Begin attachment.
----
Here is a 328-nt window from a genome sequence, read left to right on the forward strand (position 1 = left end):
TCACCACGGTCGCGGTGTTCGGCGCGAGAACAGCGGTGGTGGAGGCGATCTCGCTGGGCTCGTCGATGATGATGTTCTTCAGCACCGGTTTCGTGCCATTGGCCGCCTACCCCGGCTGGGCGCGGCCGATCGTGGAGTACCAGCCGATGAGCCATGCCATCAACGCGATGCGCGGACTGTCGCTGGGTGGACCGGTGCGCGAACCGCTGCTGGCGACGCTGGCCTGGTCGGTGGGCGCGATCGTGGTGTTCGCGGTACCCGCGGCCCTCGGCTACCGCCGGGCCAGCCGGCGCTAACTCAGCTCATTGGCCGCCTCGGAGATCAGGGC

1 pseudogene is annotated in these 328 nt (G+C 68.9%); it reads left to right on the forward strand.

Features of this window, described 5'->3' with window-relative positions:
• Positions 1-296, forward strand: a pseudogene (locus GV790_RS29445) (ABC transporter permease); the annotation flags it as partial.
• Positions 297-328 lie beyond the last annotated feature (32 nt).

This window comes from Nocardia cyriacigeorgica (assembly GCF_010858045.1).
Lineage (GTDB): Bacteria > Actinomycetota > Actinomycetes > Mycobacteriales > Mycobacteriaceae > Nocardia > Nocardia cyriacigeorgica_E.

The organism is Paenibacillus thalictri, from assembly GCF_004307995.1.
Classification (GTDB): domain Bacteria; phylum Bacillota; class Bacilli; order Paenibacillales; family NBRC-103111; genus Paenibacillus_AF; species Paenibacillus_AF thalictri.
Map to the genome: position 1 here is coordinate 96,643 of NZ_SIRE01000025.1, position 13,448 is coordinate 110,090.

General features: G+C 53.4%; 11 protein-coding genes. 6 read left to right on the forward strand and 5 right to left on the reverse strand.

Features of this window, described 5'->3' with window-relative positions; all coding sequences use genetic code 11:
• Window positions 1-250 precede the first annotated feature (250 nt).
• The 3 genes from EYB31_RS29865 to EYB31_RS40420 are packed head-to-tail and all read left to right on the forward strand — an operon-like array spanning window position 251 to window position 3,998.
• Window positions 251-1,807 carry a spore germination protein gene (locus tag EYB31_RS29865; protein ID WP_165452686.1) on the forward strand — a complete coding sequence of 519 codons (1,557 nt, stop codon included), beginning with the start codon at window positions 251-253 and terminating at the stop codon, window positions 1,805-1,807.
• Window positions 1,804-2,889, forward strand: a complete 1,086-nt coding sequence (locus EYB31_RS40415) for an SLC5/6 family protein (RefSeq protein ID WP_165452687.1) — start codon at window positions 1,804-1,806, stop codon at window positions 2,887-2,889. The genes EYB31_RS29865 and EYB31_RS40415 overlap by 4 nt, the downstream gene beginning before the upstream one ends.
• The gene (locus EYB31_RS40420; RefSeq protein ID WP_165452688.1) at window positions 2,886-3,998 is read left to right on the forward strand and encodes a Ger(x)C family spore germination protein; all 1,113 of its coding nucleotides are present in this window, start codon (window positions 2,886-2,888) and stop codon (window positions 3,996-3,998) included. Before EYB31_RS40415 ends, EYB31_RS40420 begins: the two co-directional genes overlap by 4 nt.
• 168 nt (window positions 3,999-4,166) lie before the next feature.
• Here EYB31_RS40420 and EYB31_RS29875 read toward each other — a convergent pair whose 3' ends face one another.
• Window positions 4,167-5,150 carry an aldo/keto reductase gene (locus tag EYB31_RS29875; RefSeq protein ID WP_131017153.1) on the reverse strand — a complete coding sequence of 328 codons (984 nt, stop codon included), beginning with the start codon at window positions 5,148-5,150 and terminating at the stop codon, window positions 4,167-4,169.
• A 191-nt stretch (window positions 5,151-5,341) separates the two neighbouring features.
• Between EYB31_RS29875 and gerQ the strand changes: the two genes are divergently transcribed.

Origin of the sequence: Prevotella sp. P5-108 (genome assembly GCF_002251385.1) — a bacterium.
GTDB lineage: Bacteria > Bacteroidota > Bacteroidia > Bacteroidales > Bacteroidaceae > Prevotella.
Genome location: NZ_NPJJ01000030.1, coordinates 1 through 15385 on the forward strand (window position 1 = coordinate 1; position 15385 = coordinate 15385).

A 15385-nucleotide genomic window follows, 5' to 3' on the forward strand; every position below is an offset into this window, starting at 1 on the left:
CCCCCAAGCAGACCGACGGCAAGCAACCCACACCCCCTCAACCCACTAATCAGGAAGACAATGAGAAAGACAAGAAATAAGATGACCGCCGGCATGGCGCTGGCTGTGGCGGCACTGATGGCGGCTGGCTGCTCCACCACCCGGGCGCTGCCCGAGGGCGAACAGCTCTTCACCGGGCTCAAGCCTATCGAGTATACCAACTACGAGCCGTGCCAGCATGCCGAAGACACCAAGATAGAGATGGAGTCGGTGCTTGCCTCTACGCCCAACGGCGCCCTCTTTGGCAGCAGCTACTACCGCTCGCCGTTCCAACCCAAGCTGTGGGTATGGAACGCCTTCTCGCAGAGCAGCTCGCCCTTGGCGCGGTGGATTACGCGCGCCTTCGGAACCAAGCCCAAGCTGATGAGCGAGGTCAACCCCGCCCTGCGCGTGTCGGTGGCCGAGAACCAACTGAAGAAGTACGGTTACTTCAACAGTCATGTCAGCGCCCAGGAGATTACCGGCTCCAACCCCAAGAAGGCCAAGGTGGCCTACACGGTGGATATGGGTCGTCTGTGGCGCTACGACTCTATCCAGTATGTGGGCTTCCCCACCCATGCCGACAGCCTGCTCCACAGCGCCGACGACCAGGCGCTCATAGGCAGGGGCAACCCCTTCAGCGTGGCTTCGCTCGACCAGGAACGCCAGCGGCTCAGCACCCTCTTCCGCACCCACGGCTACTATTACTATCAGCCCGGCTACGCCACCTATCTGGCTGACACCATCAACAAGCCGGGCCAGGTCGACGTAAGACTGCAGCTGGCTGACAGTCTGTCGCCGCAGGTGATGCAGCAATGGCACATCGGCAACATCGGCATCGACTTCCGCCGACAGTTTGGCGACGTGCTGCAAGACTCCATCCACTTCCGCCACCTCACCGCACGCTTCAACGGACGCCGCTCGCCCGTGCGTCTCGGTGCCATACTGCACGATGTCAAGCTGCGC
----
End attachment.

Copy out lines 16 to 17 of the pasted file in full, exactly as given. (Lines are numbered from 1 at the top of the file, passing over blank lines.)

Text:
• Window positions 251-1,807 carry a spore germination protein gene (locus tag EYB31_RS29865; protein ID WP_165452686.1) on the forward strand — a complete coding sequence of 519 codons (1,557 nt, stop codon included), beginning with the start codon at window positions 251-253 and terminating at the stop codon, window positions 1,805-1,807.
• Window positions 1,804-2,889, forward strand: a complete 1,086-nt coding sequence (locus EYB31_RS40415) for an SLC5/6 family protein (RefSeq protein ID WP_165452687.1) — start codon at window positions 1,804-1,806, stop codon at window positions 2,887-2,889. The genes EYB31_RS29865 and EYB31_RS40415 overlap by 4 nt, the downstream gene beginning before the upstream one ends.